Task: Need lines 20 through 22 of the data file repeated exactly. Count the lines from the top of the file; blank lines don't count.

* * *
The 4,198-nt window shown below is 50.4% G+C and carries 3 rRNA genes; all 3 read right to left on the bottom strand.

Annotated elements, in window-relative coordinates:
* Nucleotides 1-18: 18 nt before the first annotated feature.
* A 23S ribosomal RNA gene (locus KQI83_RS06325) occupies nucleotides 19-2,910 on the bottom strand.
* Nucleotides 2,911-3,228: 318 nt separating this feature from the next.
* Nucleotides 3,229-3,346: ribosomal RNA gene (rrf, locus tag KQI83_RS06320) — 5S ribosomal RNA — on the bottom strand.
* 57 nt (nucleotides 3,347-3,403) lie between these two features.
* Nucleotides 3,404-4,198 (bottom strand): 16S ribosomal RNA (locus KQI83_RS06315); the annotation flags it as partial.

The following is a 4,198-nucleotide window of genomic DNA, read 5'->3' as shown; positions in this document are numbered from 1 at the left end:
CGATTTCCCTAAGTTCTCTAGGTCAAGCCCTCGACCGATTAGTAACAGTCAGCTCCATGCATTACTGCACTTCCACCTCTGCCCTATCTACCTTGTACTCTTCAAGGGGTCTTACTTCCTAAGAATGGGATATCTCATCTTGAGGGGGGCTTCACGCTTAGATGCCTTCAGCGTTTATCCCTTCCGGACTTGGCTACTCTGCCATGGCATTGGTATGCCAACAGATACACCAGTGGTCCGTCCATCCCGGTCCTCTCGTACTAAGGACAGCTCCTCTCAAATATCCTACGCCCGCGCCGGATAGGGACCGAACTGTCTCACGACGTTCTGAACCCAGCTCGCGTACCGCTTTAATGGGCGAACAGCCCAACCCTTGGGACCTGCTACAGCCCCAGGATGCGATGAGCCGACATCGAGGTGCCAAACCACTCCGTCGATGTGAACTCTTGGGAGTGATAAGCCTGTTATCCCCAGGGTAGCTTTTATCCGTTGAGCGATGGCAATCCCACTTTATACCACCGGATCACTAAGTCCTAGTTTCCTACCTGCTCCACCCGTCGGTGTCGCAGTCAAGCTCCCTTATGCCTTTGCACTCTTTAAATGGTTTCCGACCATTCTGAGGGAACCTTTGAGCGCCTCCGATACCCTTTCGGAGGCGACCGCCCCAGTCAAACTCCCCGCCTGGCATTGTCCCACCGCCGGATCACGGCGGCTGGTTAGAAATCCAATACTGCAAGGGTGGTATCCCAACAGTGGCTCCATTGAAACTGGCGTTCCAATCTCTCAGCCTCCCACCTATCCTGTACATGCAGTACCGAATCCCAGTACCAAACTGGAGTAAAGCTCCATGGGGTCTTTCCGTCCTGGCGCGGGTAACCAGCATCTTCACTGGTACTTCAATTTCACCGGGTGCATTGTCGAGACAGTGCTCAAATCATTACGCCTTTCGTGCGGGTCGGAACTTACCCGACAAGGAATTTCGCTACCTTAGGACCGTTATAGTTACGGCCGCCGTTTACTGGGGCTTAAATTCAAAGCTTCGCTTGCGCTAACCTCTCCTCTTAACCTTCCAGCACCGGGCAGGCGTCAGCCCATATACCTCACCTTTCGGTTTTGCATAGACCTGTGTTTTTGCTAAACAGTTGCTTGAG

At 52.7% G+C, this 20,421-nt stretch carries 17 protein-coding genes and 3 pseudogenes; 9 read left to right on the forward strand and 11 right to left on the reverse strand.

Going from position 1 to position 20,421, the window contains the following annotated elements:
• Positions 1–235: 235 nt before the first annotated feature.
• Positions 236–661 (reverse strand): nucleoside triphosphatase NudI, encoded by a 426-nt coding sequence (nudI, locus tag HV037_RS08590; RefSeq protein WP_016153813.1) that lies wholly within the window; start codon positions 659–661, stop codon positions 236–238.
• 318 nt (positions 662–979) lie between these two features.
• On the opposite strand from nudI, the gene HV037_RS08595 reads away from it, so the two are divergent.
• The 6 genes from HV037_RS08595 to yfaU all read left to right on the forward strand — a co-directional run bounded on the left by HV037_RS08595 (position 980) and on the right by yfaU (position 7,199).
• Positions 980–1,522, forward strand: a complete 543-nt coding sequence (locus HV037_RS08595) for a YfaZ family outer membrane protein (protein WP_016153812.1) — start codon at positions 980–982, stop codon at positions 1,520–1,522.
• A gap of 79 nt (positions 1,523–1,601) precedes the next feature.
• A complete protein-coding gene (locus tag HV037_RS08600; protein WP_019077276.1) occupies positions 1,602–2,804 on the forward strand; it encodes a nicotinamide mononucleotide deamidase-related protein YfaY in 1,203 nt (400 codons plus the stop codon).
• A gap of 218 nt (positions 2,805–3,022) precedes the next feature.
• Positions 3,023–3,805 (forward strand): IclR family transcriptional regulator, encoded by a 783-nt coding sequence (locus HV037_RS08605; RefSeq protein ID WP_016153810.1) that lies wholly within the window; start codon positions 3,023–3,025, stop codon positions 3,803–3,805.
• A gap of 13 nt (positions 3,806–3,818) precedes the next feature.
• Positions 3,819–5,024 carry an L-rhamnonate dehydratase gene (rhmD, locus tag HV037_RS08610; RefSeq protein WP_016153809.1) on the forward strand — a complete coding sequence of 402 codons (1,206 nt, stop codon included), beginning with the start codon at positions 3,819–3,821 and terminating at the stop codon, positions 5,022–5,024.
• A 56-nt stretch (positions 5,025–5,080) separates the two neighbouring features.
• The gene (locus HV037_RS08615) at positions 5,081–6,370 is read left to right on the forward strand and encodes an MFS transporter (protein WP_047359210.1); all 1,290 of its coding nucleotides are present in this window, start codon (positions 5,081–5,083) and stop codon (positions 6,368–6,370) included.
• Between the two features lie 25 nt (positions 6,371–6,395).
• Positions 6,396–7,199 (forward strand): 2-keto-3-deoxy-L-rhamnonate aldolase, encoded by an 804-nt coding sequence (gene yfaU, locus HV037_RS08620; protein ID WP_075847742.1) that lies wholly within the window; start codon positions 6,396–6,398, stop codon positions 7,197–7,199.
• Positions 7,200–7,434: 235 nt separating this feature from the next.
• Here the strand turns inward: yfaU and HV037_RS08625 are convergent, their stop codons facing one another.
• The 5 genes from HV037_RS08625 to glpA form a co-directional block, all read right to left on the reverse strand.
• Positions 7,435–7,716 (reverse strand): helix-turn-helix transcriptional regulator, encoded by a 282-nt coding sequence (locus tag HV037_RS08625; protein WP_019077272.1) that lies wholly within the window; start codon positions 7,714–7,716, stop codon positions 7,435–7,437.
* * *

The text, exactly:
• A complete protein-coding gene (locus tag HV037_RS08600; protein WP_019077276.1) occupies positions 1,602–2,804 on the forward strand; it encodes a nicotinamide mononucleotide deamidase-related protein YfaY in 1,203 nt (400 codons plus the stop codon).
• A gap of 218 nt (positions 2,805–3,022) precedes the next feature.
• Positions 3,023–3,805 (forward strand): IclR family transcriptional regulator, encoded by a 783-nt coding sequence (locus HV037_RS08605; RefSeq protein ID WP_016153810.1) that lies wholly within the window; start codon positions 3,023–3,025, stop codon positions 3,803–3,805.